I have been spending a great deal of time lately revisiting the pre-CGI Golden Age of cinema special effects. Photographers and filmmakers have been making things appear to be what they aren’t since photography and film were invented. But, a series of innovations and the coming together of a talented group of film industry heavy-hitters led to a string of releases in the late 1970s through the early 1990s that changed film making and watching for good.
More often than not, these films are associated only with the directors who made them. They could not have been possible, however, without the creativity and ingenuity of the effects teams who designed and built all of the monster makeups, miniature spacescapes, and exploding, moving, morphing oddities that, thirty years later, still make us all say, “That! Was! Awesome!” Two effects and makeup artists in particular were on the forefront of their field.
A Few Historical Highpoints
During the early nineteen eighties, Rick Baker was leading a team of brilliant makeup and effects artists who created some of the most revolutionary effects of the era. Earlier in his career, he worked as makeup and effects assistant on William Friedkin’s groundbreaking film The Exorcist in 1973. From there, he went on to work with John Landis to create the effects in An American Werewolf in London in 1981. Baker and Landis blew audiences away when they created the illusion of David Kessler (played by David Naughton) transforming into a werewolf on screen in real time.
In 1983 Baker headed up the effects team for David Cronenberg’s thriller Videodrome. (For anyone who hasn’t seen it, Videodrome, along with The Brood (1979), and Dead Ringers (1988), is one of his best, most mind-bending, special effects-tastic works. But I digress.) That same year, Baker teamed up with John Landis to make music industry history with Michael Jackson’s Thriller video.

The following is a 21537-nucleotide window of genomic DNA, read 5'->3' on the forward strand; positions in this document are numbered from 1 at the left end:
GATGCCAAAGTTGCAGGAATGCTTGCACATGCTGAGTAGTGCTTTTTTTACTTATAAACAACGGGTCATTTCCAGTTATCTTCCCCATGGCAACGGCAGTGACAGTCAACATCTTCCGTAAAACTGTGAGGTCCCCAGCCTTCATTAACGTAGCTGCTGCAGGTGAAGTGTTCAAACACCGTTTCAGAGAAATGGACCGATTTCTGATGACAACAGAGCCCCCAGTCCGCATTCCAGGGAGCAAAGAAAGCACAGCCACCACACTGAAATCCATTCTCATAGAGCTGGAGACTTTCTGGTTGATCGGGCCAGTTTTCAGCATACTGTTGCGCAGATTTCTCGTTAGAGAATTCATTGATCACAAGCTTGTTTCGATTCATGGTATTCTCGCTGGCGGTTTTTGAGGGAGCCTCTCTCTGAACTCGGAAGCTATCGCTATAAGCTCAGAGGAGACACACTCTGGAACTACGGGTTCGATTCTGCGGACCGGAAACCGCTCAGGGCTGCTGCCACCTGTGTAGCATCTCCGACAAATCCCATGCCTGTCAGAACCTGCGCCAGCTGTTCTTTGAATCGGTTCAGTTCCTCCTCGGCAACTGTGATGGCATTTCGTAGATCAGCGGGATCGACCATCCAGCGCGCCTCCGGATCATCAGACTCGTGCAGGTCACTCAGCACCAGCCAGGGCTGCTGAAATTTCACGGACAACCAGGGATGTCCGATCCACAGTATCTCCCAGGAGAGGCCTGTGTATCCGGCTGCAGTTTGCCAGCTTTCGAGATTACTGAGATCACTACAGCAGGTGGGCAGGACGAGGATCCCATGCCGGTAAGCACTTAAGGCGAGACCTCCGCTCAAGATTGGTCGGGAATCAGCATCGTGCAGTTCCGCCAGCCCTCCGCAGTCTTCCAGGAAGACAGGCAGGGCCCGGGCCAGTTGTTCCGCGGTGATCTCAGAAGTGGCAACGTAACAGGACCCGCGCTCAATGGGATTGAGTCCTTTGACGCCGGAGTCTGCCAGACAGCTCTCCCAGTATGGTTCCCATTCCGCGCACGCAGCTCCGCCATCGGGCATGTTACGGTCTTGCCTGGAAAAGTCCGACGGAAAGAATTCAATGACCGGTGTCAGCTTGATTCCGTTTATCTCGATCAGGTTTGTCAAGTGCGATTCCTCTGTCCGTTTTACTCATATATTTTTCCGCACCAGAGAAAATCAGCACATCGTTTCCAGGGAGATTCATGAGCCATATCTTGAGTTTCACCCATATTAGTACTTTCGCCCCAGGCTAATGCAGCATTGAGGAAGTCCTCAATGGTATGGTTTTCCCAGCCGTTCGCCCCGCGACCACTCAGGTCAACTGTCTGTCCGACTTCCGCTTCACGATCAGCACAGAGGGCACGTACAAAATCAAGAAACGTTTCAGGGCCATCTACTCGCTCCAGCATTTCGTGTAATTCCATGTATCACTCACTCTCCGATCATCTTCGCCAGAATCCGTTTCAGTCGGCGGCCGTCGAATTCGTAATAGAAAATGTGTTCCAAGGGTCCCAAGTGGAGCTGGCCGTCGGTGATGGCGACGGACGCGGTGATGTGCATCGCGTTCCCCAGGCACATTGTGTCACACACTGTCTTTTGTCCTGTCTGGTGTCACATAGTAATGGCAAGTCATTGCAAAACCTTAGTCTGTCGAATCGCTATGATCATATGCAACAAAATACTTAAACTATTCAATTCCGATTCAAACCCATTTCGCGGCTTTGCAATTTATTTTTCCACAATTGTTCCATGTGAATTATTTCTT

Rob Bottin trained under Baker before heading up makeup and effects departments in his own right. Probably his most recognized work was with John Carpenter on his 1982 horror film, The Thing. Bottin designed special makeup effects for director Paul Verhoeven on two of his most notable films: Robocop (1987) and Total Recall (1990). I have recently come to the conclusion that Total Recall might, in its own way, be a perfect movie. Incidentally, Total Recall contains one of the earliest uses of primitive CGI in film (see the X-ray screen scene in the transit station).
Why Mechanical Special Effects are Awesome
Special effects are always about creating the illusion of the unbelievable. Effects and make up masters like Barker and Bottin worked with directors and production designers to make their visions a physical reality. Starting from drawings, these people had to figure out how to build convincing, filmable effects from scratch. Often, this involved working within a very limited budget and surmounting issues of engineering, pyrotechnics, and mechanics. Once built, the problem remained of filming these scenes in such a way as to disguise their artificiality to the viewing audience.
Effects created using CGI exist on the other end of the spectrum. Because all of the aforementioned obstacles are moot, the possibilities become endless. Clearly, the limitless opportunities of CGI can and have led to some truly amazing cinematic moments. I contend however, that it is precisely this very concrete and physical set of limitations specific to mechanical effects that led to some of the most clever and totally awesome cinema of the late twentieth century.